Adidas, the renowned athletic apparel company, gained recognition for its distinctive three-stripe logo. In 2001, Adidas took legal action against Payless Shoes for selling shoes adorned with two and four stripes, alleging trademark infringement. Following an extended period of legal proceedings, Adidas emerged victorious in 2008, obtaining a substantial settlement of $305 million. This landmark outcome stands as one of the most substantial rewards ever granted in a trademark infringement lawsuit. Key Takeaway: It is crucial to vigorously safeguard your brand’s trademarks, as even slight modifications or imitations can tarnish your brand’s reputation and diminish the value of your intellectual property.

Key Takeaway: The significant decrease in the profits calculation and punitive damages award by the court is remarkable for its critique of the plaintiff’s accounting approach towards the defendant’s profits, as well as its determination that punitive damages should be substantially lowered in cases where the harm is purely economic.

4. Louis Vuitton v. Louis Vuiton Dak: Louis You, Louis Me

In a rather astonishing case of international trademark infringement, a South Korean fried chicken establishment recently faced a trademark dispute against renowned designer Louis Vuitton. The court ultimately sided with the designer, as they found the restaurant’s name, Louis Vuiton Dak, to be excessively similar to Louis Vuitton. Furthermore, the restaurant’s logo and packaging bore a striking resemblance to the designer’s iconic imagery. As a consequence, the restaurant was slapped with an additional fine of 14.5 million won for failing to comply with the court’s ruling. In an attempt to rectify the situation, the establishment promptly changed its name to LOUISVUI TONDAK.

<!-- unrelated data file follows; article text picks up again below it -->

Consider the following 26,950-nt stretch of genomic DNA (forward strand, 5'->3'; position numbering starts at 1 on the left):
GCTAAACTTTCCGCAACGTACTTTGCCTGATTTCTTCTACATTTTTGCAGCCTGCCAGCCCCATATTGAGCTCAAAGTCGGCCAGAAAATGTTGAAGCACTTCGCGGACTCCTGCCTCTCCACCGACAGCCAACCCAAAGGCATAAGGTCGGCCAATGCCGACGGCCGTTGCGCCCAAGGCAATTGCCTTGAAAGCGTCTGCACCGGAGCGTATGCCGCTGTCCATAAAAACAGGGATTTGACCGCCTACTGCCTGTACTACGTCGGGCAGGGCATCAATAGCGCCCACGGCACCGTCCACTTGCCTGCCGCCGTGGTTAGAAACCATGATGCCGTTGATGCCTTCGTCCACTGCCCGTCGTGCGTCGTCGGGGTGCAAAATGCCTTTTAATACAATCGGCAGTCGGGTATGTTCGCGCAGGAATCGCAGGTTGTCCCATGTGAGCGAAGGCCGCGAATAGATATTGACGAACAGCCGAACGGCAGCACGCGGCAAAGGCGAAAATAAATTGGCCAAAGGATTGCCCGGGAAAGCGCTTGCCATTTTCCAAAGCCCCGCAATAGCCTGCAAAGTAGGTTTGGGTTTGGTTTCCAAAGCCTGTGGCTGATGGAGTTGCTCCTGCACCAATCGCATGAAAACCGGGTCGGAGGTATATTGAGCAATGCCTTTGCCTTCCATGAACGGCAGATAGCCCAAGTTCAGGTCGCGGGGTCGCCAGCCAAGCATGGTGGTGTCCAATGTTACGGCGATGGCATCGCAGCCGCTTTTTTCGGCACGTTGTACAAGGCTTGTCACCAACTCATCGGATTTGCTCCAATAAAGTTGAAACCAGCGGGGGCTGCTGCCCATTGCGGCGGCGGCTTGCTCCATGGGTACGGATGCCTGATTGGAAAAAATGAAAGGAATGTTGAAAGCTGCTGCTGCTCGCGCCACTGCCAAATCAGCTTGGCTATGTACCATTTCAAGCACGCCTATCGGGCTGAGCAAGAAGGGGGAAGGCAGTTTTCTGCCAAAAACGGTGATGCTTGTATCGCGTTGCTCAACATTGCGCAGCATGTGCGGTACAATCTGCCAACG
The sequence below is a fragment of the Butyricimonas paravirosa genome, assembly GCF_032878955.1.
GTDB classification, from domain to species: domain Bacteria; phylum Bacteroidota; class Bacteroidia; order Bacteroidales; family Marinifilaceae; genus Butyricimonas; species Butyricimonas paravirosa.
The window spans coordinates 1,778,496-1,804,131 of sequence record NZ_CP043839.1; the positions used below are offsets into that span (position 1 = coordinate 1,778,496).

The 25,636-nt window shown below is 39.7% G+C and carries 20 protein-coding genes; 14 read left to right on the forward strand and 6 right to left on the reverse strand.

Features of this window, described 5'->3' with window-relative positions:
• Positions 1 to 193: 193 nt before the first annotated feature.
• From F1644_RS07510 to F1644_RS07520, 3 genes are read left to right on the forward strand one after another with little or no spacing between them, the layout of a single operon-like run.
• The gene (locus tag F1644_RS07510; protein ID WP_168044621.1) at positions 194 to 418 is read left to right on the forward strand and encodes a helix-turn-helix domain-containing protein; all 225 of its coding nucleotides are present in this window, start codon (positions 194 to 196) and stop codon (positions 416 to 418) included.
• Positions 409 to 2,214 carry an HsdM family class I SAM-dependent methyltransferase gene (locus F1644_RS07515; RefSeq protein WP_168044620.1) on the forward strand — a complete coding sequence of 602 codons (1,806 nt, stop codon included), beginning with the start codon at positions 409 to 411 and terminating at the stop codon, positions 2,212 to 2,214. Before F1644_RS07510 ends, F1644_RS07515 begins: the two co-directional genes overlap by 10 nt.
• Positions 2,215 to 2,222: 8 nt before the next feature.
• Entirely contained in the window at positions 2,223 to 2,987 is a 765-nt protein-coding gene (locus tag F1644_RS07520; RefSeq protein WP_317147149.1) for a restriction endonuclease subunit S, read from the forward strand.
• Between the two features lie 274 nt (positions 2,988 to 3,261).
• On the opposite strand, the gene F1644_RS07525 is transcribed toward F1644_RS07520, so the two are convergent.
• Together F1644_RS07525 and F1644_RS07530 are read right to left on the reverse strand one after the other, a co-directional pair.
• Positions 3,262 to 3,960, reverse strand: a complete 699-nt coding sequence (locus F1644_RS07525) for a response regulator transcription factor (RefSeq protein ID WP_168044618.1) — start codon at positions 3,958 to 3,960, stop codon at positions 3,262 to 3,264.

Key Takeaway: It is worth noting that numerous brands can avoid costly legal battles by refraining from closely imitating another brand, even if their products and distribution channels are entirely unrelated.

5. Academy Awards v. GoDaddy: Go Away

The Academy Awards took legal action against GoDaddy for allowing customers to purchase domains such as,,,,, and others. GoDaddy has been accused of enabling customers to park these websites and generate revenue through pay-per-click advertising. During the initial stages of the case, the Academy Awards presented evidence that 57 out of 293 registered domains were misleadingly similar to their trademarks. However, the judge ruled in favor of GoDaddy, stating that there was no malicious intent to profit. Furthermore, the judge emphasized that GoDaddy relied on its users’ representations and that their domain registrations did not infringe upon any trademarks. This case was significant in the realm of cybersquatting as the legal battle between the Academy Awards and GoDaddy spanned five years and incurred substantial costs.

Key Takeaway: Although the legal dispute was undeniably costly, it could be regarded as a significant precedent in the realm of cybersquatting. By taking a cue from GoDaddy’s situation, one can prevent similar vexing lawsuits by acknowledging that it is unreasonable to anticipate a third party to vigilantly protect your brand trademark.

Published by: – 18th June, 2024